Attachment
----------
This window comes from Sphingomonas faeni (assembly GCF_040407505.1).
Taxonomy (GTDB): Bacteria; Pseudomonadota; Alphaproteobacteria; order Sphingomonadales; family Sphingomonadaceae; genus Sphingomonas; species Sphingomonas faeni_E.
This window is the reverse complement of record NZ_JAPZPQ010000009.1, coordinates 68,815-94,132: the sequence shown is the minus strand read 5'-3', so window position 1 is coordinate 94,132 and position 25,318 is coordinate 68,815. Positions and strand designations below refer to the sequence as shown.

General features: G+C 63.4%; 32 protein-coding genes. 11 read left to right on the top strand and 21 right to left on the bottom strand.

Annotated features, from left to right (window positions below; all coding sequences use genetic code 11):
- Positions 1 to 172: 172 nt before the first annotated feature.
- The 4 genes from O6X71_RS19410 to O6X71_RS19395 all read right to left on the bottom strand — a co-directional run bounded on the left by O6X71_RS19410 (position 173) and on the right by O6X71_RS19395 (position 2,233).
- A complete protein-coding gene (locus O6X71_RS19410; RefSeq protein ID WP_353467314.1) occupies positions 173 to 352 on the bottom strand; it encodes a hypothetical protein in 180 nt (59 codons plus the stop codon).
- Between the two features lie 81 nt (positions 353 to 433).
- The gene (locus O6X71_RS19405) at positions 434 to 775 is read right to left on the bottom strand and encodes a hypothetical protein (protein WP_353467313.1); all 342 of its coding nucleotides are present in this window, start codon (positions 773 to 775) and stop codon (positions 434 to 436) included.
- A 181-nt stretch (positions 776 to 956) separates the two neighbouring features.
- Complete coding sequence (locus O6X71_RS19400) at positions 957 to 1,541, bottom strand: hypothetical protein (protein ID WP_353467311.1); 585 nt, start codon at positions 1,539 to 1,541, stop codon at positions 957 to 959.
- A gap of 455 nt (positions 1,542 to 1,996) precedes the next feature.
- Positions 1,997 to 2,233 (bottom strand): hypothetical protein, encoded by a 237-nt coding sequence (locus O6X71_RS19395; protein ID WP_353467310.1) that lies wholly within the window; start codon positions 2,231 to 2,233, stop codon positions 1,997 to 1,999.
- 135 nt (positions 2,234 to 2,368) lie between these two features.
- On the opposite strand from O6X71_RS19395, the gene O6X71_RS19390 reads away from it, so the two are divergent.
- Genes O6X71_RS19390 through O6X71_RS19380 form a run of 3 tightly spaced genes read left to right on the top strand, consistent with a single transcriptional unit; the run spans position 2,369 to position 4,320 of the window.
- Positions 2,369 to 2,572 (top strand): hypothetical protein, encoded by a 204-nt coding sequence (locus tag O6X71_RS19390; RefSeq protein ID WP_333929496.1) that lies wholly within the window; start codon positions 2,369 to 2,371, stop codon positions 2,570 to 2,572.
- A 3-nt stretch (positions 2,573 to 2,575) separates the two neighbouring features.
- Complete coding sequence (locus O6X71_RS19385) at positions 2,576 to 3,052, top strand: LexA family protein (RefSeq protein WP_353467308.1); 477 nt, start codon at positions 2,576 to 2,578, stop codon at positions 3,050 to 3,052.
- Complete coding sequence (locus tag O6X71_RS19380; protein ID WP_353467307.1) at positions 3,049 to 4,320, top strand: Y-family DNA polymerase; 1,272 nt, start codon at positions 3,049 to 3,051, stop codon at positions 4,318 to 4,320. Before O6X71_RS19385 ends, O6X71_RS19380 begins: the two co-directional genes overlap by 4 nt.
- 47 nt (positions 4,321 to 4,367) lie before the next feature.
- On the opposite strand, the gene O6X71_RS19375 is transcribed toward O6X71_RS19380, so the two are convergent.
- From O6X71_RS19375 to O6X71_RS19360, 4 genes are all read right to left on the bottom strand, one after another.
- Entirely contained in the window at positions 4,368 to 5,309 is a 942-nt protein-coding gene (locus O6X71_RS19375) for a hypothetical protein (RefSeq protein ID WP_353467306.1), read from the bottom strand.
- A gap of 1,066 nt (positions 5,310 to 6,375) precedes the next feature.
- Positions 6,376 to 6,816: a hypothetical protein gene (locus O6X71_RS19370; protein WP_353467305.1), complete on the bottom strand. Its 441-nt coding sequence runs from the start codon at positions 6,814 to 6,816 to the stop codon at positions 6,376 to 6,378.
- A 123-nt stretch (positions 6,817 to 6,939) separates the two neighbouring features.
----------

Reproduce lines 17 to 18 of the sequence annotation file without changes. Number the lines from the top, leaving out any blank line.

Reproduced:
- Genes O6X71_RS19390 through O6X71_RS19380 form a run of 3 tightly spaced genes read left to right on the top strand, consistent with a single transcriptional unit; the run spans position 2,369 to position 4,320 of the window.
- Positions 2,369 to 2,572 (top strand): hypothetical protein, encoded by a 204-nt coding sequence (locus tag O6X71_RS19390; RefSeq protein ID WP_333929496.1) that lies wholly within the window; start codon positions 2,369 to 2,371, stop codon positions 2,570 to 2,572.